There are so many probably causes for noise pollution: humans, animals, machines, and the natural rumbling and groaning of nature when it is at its worst. Unlike the conventional pollution wherein the effects can be lasting for centuries to come, noise pollution doesn’t create a lasting disturbance—unless of course if the source is constantly producing noise and there’s nothing people can do about it or if a person has suffered permanent ear damage because of it.

There are cases when noise pollution is unavoidable. Take airports and ship ports, for instance. These places will never be completely devoid of noise coming from aircraft landing and taking off and the ships’ horns, not to mention the sound produced by machines and equipment found in these places.

Highways and roads prone to traffic also cannot escape the sound of car horns and the occasional crash of metal hitting metal in cases of accidents. Rooms where engines and generators are housed are equally loud but, like all previous examples, completely unavoidable.

In places where noise pollution is indeed avoidable, it would be to everyone’s benefit if people would install foam sound proofing in order to keep the noise down to a minimum. This is especially true if the problem of noise pollution occurs in a neighborhood or an apartment where there are many people living in very close proximity with each other.

How Sound Proofing Foam Works

Foam sound proofing is a special type of material used to keep noise from entering or exiting the walls of a room. When it is used for a room that’s generating lots of noise, like a printing room for instance, the rest of the rooms outside it will not be disturbed by the constant whirring and high-pitched sounds emitted by the hardware.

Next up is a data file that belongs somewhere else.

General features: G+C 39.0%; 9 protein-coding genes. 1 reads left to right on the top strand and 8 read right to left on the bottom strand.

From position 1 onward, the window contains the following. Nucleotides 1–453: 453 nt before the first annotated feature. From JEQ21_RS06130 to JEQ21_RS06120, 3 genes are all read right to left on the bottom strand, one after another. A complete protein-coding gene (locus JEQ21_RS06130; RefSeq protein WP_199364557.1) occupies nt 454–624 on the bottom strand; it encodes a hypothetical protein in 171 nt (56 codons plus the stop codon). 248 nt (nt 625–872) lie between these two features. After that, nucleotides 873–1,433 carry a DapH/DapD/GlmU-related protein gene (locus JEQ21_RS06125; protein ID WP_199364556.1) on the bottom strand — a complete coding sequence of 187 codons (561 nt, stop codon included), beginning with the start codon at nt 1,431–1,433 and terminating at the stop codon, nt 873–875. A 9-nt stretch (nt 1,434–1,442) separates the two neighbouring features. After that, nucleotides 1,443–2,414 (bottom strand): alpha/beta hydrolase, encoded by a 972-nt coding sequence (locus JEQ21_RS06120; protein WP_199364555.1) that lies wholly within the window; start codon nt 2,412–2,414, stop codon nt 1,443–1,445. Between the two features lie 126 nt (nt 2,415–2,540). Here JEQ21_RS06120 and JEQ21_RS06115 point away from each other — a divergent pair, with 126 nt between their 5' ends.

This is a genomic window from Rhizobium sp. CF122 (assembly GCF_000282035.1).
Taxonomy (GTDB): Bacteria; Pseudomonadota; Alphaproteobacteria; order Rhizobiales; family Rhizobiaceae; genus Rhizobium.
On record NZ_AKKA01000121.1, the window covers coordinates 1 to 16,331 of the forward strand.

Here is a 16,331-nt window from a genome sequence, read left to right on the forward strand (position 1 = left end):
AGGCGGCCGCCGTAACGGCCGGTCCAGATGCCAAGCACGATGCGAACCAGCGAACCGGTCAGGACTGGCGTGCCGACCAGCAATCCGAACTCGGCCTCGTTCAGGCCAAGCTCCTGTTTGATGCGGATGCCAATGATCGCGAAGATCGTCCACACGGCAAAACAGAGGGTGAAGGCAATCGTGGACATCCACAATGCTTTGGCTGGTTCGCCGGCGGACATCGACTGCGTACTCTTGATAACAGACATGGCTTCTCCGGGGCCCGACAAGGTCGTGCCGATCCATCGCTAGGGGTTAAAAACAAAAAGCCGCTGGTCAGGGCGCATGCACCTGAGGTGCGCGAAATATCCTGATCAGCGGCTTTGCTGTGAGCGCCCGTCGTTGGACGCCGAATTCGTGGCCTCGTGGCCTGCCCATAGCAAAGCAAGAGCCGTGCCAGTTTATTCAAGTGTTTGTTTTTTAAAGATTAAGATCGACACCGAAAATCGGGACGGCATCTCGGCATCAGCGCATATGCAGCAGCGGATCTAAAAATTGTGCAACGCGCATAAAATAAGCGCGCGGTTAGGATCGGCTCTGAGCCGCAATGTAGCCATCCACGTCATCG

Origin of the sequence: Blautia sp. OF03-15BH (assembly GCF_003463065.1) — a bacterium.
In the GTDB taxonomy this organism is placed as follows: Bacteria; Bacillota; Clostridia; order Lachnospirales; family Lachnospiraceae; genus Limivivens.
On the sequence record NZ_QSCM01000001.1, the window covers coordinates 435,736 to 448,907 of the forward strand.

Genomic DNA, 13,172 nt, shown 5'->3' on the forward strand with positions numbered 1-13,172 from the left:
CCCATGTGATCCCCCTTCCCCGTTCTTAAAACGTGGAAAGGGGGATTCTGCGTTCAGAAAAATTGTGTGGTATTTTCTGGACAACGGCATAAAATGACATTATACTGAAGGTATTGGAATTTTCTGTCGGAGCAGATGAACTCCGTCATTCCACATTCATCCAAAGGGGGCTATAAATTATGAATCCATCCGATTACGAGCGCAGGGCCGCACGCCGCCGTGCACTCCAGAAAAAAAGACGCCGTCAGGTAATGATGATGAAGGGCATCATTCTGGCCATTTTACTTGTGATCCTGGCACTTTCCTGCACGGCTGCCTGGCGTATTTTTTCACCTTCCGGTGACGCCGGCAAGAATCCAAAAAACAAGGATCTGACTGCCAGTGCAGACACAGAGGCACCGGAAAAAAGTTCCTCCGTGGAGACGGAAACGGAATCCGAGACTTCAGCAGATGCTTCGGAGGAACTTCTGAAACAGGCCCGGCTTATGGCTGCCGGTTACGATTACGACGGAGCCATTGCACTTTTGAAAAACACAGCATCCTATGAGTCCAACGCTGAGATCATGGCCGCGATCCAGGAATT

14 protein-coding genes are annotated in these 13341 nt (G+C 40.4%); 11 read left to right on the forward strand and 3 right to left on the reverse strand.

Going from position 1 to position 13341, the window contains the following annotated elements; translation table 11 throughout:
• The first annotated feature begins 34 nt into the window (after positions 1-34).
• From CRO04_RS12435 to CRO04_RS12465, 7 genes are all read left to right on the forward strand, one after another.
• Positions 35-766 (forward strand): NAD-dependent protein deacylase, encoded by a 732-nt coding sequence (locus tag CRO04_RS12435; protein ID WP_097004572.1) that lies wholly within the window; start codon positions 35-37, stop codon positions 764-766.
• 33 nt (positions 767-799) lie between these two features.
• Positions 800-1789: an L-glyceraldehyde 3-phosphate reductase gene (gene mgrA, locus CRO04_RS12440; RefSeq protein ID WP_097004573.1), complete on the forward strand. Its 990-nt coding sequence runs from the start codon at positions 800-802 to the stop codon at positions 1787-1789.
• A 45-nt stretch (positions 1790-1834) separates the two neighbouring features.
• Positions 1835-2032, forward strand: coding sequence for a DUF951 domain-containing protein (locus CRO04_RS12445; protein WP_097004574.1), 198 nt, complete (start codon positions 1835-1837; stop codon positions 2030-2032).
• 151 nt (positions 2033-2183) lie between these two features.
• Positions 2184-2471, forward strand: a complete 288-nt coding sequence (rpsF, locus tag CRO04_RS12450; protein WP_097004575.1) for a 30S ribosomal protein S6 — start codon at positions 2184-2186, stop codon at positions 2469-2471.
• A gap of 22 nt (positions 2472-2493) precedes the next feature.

Foam sound proofing is more commonly used in recording studios and cinemas. These two establishments are just as concerned about containing sound and noise as they are about maintaining high quality acoustics at all times. This can also be found in workplaces such as conference rooms and call centers, as well as establishments open to the public like theaters, restaurants, museums, auditoriums, and so forth.

There are also circumstances wherein a household may need foam sound proofing installed within their own walls. Home theaters and garages that double as a practice space for a band are two very good examples of that.

In truth, noise is pretty much a matter of perception. What other people consider to be noise may be simply be loud but tolerable sound, or music even, to other people’s ears. Case in point: some teenagers love to blast rock music from their cars but unfortunately, more than a handful regard the music as noise. Considering that people’s preferences in music and audio volumes differ, it would be safer to simply observe precautionary measures and install foam sound proofing where you can.